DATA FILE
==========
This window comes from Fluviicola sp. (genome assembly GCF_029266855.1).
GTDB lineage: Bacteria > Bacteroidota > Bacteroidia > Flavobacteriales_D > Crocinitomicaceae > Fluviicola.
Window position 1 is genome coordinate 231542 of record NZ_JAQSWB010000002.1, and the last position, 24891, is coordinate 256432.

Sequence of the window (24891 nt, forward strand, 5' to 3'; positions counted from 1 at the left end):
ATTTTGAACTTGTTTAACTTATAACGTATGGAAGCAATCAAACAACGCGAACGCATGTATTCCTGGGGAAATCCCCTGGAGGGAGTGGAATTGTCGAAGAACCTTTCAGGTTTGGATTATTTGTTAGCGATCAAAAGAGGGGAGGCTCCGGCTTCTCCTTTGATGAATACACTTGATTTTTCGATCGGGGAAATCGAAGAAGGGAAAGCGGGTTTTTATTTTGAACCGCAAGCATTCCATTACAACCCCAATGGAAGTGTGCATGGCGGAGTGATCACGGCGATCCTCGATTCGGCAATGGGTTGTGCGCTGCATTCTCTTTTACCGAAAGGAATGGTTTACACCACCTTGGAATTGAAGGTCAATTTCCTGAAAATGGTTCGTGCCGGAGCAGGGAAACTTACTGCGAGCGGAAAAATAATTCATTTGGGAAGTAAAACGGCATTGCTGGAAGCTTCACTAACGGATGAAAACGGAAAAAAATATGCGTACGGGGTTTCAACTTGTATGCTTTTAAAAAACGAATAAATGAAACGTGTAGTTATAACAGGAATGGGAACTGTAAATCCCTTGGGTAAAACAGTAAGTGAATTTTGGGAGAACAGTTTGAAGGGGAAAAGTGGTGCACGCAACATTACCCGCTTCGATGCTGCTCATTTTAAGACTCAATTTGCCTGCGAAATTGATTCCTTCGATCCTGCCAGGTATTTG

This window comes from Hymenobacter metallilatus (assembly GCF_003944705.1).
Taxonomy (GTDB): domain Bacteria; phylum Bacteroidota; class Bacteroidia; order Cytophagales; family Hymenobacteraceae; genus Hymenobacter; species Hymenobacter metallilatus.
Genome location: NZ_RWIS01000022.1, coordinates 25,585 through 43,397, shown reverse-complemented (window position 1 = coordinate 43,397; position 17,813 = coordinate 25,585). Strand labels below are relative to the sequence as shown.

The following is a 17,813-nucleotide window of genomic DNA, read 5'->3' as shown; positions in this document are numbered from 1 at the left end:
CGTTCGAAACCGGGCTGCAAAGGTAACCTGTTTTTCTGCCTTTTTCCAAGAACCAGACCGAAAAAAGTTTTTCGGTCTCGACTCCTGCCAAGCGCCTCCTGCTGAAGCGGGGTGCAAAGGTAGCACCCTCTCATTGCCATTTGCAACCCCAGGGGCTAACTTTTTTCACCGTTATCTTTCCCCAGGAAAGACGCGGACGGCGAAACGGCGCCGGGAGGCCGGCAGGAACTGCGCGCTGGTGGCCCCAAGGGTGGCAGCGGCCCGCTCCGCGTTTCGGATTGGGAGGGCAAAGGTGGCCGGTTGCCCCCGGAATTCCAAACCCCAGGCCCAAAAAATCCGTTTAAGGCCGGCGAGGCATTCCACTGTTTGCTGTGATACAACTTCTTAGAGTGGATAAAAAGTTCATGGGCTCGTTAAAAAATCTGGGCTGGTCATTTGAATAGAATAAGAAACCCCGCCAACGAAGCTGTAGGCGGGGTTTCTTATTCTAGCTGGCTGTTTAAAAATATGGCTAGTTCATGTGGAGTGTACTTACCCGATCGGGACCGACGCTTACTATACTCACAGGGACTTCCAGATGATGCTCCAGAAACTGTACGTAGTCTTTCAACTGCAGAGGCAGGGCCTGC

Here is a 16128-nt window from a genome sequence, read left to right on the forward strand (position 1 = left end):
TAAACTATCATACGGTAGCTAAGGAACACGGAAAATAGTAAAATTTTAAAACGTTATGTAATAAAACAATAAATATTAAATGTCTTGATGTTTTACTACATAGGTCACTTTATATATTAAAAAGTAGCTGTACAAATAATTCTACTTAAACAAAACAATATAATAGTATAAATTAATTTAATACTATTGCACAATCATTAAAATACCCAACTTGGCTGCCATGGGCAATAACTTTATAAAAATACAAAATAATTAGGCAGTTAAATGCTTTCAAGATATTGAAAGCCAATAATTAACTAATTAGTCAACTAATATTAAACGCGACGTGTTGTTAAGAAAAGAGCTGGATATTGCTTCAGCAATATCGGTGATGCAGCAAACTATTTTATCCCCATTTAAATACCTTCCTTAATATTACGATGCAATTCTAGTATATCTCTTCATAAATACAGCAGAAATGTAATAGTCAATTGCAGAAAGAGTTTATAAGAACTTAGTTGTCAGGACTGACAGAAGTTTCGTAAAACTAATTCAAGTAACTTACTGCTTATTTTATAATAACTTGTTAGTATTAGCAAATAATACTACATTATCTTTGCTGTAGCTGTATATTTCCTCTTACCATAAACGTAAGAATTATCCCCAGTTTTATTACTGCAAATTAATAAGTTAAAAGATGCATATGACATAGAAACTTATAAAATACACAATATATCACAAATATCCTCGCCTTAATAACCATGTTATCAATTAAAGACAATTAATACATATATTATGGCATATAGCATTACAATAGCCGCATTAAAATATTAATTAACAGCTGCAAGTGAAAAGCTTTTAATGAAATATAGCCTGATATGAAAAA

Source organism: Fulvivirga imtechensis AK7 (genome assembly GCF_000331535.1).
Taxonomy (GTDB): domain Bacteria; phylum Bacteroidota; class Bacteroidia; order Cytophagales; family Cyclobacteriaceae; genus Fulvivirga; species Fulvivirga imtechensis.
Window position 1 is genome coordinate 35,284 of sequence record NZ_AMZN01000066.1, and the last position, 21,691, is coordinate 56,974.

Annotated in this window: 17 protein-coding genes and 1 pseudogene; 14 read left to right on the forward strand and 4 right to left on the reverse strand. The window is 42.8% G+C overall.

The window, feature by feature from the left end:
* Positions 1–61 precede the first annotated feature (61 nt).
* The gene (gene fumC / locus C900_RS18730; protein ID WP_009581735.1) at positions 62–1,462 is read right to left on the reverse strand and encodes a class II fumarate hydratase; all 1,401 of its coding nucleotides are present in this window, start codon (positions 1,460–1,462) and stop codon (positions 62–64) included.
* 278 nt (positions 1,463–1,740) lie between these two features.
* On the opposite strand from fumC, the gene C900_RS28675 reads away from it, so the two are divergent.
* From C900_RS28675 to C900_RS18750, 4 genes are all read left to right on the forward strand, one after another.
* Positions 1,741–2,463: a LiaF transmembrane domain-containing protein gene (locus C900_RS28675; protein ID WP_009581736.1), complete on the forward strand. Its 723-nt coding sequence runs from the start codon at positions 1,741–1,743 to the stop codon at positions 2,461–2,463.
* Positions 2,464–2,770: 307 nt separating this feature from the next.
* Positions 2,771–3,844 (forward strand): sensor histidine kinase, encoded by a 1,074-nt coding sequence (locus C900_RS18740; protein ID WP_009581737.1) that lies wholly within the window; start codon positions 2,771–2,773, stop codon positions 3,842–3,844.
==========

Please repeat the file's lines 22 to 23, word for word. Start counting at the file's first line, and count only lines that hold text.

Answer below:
* From C900_RS28675 to C900_RS18750, 4 genes are all read left to right on the forward strand, one after another.
* Positions 1,741–2,463: a LiaF transmembrane domain-containing protein gene (locus C900_RS28675; protein ID WP_009581736.1), complete on the forward strand. Its 723-nt coding sequence runs from the start codon at positions 1,741–1,743 to the stop codon at positions 2,461–2,463.